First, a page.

Showcase Higher Education Research and Development Society of Australasia 2015

Learners as experts and students as staff: What can we learn from a student peer-writing space? (#40)

Briony Supple 1
  1. Victoria University, Melbourne

The Writing Space at VU is a support program coordinated by academic staff in the Department of Academic Support and development. In 2015 The Writing Space is operating on four campuses, employing 14 student mentors. Student Writing Mentors work in pairs twice a week in this drop in consultation space located within the library.  Student Writing Mentors are ‘near peers’ who have demonstrable interest and facility in academic writing, an ability to engage peers and learn collaboratively, and experience as university students.

Student Writing Mentors are employed at a HEW 2.1 level and are paid for 9 hours of work per week which consists of 2x4 hour shifts (or ‘sessions’) plus an hour additional to cover attendance at one 30 minute developmental workshop per week plus contribution to a collaborative, reflective online platform.  Since its inception in 2011, we have been collecting data on the use of the service, and engage student mentors in a process of reflection through progress interviews at the end of semester. The evidence we see coming through our data time and time again is the added sense of engagement and connection expressed not only by the users of the service, but the mentors themselves. The development of the student peer mentors over time has become of interest to us as in their role they are positioned simultaneously as learners and experts, students and staff.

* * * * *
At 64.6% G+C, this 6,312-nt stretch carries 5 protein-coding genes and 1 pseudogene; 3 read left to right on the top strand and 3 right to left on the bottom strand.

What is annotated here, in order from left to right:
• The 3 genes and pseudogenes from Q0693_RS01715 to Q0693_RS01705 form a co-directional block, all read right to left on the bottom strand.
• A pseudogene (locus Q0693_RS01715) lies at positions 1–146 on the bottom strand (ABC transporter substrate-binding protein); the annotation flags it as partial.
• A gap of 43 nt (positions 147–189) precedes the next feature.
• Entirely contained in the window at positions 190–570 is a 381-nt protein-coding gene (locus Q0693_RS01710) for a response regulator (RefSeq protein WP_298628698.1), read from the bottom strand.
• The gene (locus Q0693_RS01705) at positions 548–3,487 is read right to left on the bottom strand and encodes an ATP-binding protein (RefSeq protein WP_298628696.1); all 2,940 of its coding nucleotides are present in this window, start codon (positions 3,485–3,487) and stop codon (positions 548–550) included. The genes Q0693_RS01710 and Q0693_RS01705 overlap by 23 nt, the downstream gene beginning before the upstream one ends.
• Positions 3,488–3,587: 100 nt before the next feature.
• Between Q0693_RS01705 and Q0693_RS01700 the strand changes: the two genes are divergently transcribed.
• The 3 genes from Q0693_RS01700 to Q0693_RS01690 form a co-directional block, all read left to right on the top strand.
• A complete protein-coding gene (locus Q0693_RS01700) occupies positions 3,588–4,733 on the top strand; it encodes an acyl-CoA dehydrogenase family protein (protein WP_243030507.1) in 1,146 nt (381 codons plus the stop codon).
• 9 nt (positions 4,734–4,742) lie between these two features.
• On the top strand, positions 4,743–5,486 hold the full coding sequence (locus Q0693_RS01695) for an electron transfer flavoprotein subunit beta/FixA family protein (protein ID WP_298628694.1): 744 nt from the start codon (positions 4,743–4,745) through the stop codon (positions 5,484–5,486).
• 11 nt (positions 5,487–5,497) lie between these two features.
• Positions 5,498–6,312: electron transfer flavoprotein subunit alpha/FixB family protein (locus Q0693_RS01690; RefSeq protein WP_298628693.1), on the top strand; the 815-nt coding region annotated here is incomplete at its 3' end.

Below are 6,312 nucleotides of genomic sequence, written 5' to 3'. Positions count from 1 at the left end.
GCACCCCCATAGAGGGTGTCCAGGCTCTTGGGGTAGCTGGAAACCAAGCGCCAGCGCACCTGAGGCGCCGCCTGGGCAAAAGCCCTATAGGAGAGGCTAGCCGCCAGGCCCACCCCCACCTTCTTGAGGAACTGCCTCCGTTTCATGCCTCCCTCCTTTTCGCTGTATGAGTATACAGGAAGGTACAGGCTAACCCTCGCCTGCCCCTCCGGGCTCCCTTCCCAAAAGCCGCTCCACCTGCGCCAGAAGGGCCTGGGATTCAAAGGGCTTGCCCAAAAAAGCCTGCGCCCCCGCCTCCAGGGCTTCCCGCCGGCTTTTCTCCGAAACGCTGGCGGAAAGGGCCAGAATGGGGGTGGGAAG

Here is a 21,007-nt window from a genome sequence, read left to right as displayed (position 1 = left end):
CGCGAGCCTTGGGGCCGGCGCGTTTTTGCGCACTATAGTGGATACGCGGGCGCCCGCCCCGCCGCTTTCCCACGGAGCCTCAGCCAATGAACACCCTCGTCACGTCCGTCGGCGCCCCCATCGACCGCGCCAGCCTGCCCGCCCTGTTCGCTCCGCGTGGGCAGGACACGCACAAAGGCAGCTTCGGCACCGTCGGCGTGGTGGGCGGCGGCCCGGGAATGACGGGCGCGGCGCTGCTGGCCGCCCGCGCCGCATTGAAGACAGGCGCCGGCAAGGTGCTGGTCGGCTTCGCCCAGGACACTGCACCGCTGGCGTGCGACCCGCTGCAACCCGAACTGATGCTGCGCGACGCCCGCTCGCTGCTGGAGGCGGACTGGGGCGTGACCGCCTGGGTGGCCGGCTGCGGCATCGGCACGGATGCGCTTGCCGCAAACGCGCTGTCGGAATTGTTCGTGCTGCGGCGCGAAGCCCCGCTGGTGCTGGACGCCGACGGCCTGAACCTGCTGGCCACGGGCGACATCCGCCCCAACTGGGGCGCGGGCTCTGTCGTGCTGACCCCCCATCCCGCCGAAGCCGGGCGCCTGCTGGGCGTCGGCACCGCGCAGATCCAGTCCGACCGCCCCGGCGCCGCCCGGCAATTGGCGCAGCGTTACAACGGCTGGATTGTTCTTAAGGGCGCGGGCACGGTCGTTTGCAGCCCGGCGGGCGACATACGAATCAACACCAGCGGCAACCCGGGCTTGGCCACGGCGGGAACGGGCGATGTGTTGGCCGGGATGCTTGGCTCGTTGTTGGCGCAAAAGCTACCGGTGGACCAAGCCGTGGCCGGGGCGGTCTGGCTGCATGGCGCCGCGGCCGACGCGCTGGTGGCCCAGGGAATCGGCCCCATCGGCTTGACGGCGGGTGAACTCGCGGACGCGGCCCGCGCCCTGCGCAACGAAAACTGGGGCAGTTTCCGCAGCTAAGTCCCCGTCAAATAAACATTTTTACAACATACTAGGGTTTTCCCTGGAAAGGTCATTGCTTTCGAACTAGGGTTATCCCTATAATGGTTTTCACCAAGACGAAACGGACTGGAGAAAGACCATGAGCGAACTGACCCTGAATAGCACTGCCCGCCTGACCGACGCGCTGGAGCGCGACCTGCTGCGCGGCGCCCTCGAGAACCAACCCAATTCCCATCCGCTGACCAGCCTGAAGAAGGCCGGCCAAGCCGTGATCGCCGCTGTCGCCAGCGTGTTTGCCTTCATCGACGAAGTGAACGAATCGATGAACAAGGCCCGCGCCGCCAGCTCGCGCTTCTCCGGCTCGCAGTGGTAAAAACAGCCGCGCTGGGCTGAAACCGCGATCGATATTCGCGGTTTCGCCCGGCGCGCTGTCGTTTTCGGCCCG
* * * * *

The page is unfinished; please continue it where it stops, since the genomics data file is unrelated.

Insights gleaned from participants during the progress interview process reveal important insights to us as academics in terms of how the complexities of working in this role help students make sense of their feelings about future career choices and employment prospects. For this project data from notes taken during semi-structured interviews of current student writing mentors will be analysed as well as feedback collated from anonymous surveys by both past and present student mentors, some of whom have graduated and are now pursuing post-graduate study and/or working.